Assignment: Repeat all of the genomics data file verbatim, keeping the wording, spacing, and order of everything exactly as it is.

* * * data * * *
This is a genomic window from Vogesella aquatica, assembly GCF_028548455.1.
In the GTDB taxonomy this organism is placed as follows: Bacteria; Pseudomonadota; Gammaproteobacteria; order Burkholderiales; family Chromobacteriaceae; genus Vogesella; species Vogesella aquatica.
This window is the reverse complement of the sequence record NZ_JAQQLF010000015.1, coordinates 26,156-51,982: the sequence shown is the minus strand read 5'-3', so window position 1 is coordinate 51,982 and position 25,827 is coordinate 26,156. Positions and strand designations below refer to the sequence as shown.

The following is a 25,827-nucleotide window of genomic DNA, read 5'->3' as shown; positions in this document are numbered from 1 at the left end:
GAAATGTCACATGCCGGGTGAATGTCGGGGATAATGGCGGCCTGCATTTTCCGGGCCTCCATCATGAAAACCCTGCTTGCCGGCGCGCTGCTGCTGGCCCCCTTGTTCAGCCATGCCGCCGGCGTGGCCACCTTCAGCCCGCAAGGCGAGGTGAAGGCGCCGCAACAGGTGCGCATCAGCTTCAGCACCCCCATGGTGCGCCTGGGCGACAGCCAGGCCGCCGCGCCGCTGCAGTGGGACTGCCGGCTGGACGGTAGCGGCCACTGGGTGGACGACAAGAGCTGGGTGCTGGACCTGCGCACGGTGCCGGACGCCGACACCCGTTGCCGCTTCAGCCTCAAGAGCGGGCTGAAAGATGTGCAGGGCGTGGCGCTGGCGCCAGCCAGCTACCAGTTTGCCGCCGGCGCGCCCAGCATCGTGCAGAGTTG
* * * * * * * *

This is a genomic window from Vogesella aquatica, assembly GCF_028548455.1.
In the GTDB taxonomy this organism is placed as follows: Bacteria; Pseudomonadota; Gammaproteobacteria; order Burkholderiales; family Chromobacteriaceae; genus Vogesella; species Vogesella aquatica.
This window is the reverse complement of the sequence record NZ_JAQQLF010000015.1, coordinates 26,156-51,982: the sequence shown is the minus strand read 5'-3', so window position 1 is coordinate 51,982 and position 25,827 is coordinate 26,156. Positions and strand designations below refer to the sequence as shown.

The following is a 25,827-nucleotide window of genomic DNA, read 5'->3' as shown; positions in this document are numbered from 1 at the left end:
GAAATGTCACATGCCGGGTGAATGTCGGGGATAATGGCGGCCTGCATTTTCCGGGCCTCCATCATGAAAACCCTGCTTGCCGGCGCGCTGCTGCTGGCCCCCTTGTTCAGCCATGCCGCCGGCGTGGCCACCTTCAGCCCGCAAGGCGAGGTGAAGGCGCCGCAACAGGTGCGCATCAGCTTCAGCACCCCCATGGTGCGCCTGGGCGACAGCCAGGCCGCCGCGCCGCTGCAGTGGGACTGCCGGCTGGACGGTAGCGGCCACTGGGTGGACGACAAGAGCTGGGTGCTGGACCTGCGCACGGTGCCGGACGCCGACACCCGTTGCCGCTTCAGCCTCAAGAGCGGGCTGAAAGATGTGCAGGGCGTGGCGCTGGCGCCAGCCAGCTACCAGTTTGCCGCCGGCGCGCCCAGCATCGTGCAGAGTTG